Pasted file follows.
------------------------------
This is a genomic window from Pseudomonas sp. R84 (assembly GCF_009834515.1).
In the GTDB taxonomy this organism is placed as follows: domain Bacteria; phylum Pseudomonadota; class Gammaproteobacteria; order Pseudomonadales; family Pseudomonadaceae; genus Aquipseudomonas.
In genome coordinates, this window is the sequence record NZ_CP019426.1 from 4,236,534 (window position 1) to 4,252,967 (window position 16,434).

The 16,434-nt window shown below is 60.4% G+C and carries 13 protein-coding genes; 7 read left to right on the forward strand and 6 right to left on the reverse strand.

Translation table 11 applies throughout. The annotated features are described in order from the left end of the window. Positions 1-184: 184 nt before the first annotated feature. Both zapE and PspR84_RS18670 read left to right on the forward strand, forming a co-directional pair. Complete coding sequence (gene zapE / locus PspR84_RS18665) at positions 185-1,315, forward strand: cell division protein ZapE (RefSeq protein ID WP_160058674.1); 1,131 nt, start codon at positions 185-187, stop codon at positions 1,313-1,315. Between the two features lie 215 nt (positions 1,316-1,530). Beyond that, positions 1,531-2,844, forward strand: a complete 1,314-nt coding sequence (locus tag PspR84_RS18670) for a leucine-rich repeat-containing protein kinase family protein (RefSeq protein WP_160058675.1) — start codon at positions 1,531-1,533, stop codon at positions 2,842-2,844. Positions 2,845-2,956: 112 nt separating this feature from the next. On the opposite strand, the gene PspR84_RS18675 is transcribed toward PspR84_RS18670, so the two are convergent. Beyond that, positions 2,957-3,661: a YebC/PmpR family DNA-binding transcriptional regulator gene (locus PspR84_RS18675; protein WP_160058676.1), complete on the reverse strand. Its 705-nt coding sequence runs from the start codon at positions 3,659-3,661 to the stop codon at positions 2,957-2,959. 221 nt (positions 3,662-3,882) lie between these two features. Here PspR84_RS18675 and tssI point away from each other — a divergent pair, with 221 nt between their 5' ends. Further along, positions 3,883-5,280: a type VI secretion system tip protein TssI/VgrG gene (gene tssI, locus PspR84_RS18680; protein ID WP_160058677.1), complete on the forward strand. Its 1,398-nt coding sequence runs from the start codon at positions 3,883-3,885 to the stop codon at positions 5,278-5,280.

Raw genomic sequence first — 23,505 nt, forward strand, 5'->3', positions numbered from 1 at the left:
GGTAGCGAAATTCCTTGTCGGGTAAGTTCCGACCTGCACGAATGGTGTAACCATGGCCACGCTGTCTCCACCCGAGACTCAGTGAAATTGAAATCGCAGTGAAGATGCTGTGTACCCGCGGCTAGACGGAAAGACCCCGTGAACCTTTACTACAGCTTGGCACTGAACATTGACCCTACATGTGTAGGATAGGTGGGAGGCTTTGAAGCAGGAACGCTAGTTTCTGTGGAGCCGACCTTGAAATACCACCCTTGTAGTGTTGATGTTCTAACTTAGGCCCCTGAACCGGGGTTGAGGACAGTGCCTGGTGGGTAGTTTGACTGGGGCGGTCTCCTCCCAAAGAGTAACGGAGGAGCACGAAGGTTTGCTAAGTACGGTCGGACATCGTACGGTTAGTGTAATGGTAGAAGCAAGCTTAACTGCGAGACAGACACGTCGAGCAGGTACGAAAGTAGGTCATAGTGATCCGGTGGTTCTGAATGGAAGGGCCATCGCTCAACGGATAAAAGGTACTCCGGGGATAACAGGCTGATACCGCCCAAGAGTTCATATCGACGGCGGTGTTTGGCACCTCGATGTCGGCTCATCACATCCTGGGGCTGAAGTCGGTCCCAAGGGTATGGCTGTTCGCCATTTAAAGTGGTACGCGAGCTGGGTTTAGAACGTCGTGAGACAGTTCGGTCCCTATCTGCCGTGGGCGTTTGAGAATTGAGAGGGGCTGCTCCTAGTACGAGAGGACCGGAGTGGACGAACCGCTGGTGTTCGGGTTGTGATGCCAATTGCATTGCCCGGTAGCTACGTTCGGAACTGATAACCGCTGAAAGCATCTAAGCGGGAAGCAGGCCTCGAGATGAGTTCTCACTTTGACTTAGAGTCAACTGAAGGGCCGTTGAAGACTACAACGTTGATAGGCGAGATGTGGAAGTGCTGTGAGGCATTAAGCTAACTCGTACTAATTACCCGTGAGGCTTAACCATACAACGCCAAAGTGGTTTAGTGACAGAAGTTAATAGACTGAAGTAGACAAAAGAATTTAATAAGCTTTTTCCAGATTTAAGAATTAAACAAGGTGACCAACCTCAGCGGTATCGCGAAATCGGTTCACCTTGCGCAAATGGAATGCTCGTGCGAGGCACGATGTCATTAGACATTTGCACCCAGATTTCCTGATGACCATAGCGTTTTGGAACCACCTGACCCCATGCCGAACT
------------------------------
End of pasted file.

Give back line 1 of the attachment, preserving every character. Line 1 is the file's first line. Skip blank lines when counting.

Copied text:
This is a genomic window from Pseudomonas sp. R84 (assembly GCF_009834515.1).